Garden Progress

May Madness, Mayhem and Wildflower Meadows

Yesterday we sowed a wildflower meadow in our back garden. Which sounds very simple but it’s been over a month of hard work in preparation. At the same time we had scaffolding put up around the entire house for new windows, guttering and fascia boards as well as some chimney and roof repairs. A busy household of men who were powered by sugared tea (we ran out of sugar!).

Scaffolding in place
Scaffolding in place

Last time I wrote here, we were getting ready for a delivery of two tonnes of reclaimed stone, to build a stone retaining wall which would replace the log one already in place. The stone was delivered at the bottom of our very steep drive on a sunny morning in early May. I moved it, a couple of stones at a time, off the public path to a few metres up the drive, Roger then wheelbarrowed it up to the back garden. It was very hot work.

Roger then had fun creating a giant jigsaw, choosing stones from the spread on the lawn to build a wall. He did a dry run first, before cementing anything in.

Back garden before May work
Back garden before all of the work done in May. Dry run of the retaining wall.

Roger had booked a week of “holiday” from work to build the wall and prepare the garden for the wildflower meadow. I started a new job the day the scaffolding went up (not on purpose, it was just one of those things) which added to the mayhem, so it was all down to him. Hardly a rest, and he’d also declined an offer of a week on the beach in Spain! The weather here was the best we could ask for, so the hard work continued.

Drainage in place
Drainage in place
Wall almost complete
Wall almost complete, just the coping stones to be put into place.

The wall looks fabulous, even better the the original stone retaining walls throughout our front and back gardens. But that wasn’t the end, next on the list was removing the uneven turf. Roger hired a petrol driven turf cutter but it was still incredibly hard work due to the incline, unevenness and compacted clay soil. We decided to keep the lower lawn and will try to revive it into something that actually resembles a lawn! [Our original plan was to make this into a low growing wildflower meadow that would only need cutting about every 3 weeks.]

Now it was time to lay some stepping stones through the meadow to the raised bed at the end of the garden. It was another job very well done.

Stepping stones laid
Stepping stones to the raised bed at the end of the garden

Next job…to turn over the hard compacted soil to remove the remains of the turf and weeds, and as it turned out, glass, rocks and old brick wall! I was able to help with this by the end of the week. Back breaking!!! We eventually finished it Sunday morning. I then raked it over as level as I could. Finally, it was time to sow the seed.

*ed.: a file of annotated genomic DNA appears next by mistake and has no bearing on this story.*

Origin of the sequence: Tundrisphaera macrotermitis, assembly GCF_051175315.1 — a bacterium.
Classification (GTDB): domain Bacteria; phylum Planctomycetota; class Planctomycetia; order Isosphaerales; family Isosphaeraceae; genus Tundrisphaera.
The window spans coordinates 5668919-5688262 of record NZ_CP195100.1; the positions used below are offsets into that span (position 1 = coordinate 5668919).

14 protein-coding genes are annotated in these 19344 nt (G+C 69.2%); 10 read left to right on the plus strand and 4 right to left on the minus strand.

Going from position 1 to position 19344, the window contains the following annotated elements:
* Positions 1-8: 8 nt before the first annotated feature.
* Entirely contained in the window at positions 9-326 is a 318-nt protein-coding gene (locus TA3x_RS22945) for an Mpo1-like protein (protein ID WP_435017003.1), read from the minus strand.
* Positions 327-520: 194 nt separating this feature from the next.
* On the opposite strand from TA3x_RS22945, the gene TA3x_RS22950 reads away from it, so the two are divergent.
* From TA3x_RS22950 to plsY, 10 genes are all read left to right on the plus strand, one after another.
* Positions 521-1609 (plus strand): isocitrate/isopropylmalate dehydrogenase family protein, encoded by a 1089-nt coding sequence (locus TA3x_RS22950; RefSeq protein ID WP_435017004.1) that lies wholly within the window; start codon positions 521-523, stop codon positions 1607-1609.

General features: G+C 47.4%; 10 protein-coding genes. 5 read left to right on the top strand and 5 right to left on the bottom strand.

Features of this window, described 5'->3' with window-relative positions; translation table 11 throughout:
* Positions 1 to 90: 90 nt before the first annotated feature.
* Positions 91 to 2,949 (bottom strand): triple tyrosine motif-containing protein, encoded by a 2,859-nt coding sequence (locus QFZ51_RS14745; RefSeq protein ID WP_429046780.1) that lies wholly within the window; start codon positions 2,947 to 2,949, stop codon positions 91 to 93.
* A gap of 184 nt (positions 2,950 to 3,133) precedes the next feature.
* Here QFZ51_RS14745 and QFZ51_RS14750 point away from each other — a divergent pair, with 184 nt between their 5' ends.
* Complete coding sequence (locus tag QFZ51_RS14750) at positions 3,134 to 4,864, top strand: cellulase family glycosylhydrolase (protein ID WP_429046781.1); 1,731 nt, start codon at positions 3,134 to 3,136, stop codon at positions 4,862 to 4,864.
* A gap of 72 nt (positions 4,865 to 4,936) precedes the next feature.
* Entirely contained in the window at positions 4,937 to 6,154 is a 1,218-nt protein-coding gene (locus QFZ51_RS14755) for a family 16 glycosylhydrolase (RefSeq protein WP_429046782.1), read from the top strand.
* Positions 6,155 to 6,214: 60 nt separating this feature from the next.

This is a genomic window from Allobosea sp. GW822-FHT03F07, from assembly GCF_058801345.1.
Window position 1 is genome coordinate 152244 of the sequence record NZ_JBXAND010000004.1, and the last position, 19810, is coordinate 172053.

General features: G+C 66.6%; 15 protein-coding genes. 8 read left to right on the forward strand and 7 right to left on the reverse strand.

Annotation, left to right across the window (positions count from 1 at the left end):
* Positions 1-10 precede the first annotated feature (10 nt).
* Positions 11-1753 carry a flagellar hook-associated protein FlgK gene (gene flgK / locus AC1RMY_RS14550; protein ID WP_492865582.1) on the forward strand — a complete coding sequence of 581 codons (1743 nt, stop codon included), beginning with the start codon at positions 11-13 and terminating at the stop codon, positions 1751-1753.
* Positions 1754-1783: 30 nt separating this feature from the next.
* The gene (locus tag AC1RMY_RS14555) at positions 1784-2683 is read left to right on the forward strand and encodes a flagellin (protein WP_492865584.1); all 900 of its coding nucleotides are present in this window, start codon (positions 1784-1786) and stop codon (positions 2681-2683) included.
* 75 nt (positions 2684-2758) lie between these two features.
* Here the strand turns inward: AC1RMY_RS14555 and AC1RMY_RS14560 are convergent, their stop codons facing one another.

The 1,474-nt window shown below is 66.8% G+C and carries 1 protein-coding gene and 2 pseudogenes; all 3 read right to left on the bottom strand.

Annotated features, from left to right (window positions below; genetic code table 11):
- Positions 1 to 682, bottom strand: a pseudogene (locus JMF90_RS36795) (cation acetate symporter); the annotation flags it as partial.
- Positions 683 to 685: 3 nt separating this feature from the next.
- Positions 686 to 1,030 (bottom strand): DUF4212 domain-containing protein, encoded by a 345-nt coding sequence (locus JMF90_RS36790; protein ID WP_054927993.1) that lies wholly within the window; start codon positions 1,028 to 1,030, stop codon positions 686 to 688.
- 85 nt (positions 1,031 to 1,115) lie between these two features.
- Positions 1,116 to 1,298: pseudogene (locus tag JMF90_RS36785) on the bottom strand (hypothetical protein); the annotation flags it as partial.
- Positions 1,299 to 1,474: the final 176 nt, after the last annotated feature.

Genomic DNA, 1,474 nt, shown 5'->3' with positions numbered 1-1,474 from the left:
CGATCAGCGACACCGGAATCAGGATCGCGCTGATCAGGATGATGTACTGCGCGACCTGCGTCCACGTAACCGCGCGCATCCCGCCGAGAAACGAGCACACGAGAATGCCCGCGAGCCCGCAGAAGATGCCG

First I divided the area into equal(ish) sections. I couldn’t find my metre stick or any string, so I used a broom and a ball of wool.

Dividing up the area ready to sow wildflower meadow seeds
Dividing up the area ready to sow wildflower meadow seeds

I’d ordered native wildflower meadow seed for clay soil from Meadowmainia. It contains 21 wildflowers and 7 grasses. It’s a bit late to sow this year but I’m sure something will come up and we can expect a better meadow next year. I’m excited to see it developing over the years. I’m prepared to add plug plants if necessary. Best of all, it only needs to be strimmed/mowed twice a year.

I had 12 sections marked out. so I divided the seed into 6, then 12, in the conservatory. A red damselfly joined me!

I tried to sow the seed as evenly as I could but it was harder than I expected. I may well have a patchy meadow! After sowing I trod over each section. This was also harder than I expected and took a lot longer than I thought it would. We were expecting rain. The BBC said 1pm, then 3pm, then 7pm, then 11pm. So I soaked the area with the hose, to encourage germination, late evening as the rain didn’t look like it would arrive. It did eventually rain very lightly but barely anything. Only a few miles miles away, it rained hard and places became flooded. How lucky are we this week and this weekend?!

This is how our back garden looks now.

Waiting for the wildflower meadow seed to germinate
Wildflower meadow seed sown and trodden in – phew!

We are very happy!

The neighbours have been very complimentary.

Which leaves today, Bank Holiday Monday, free for a motorbike ride.

6 thoughts on “May Madness, Mayhem and Wildflower Meadows”

  1. My goodness what a lot was achieved in a fairly short time! I hope you had a nice glass of wine to celebrate! The completed project looks very smart and also professional. I hope you post some pics of the new growth soon.

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  2. Wow! This all looks amazing! You have been so much more thorough than my impulsive meadow-making! So far my Meadowmania seed has done better than Seedballs in my experiment. It will be really interesting to compare with yours too.

    Liked by 1 person

    1. Thanks very much Ali. We needed to be thorough no matter what we decided to do with that top “lawn” 😬 I’m keeping my fingers crossed that some of it comes through this year but I’ll keep you posted 😃

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  3. Congratulations the wall looks fab and I am sure the meadow will too. I have used that seed company, they are very good. Will you be adding some spring bulbs? Wild daffs or camassia do well in a meadow.

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    1. Thank you Brian. The meadow is starting to grow now (I will be posting!). I know that this year it won’t be at it’s best as I was late sowing it, so I’m just going g to see what happens. Over the years I plan to add bulbs and plug plants to make sure there are plenty of flowers and that the grass doesn’t take over.

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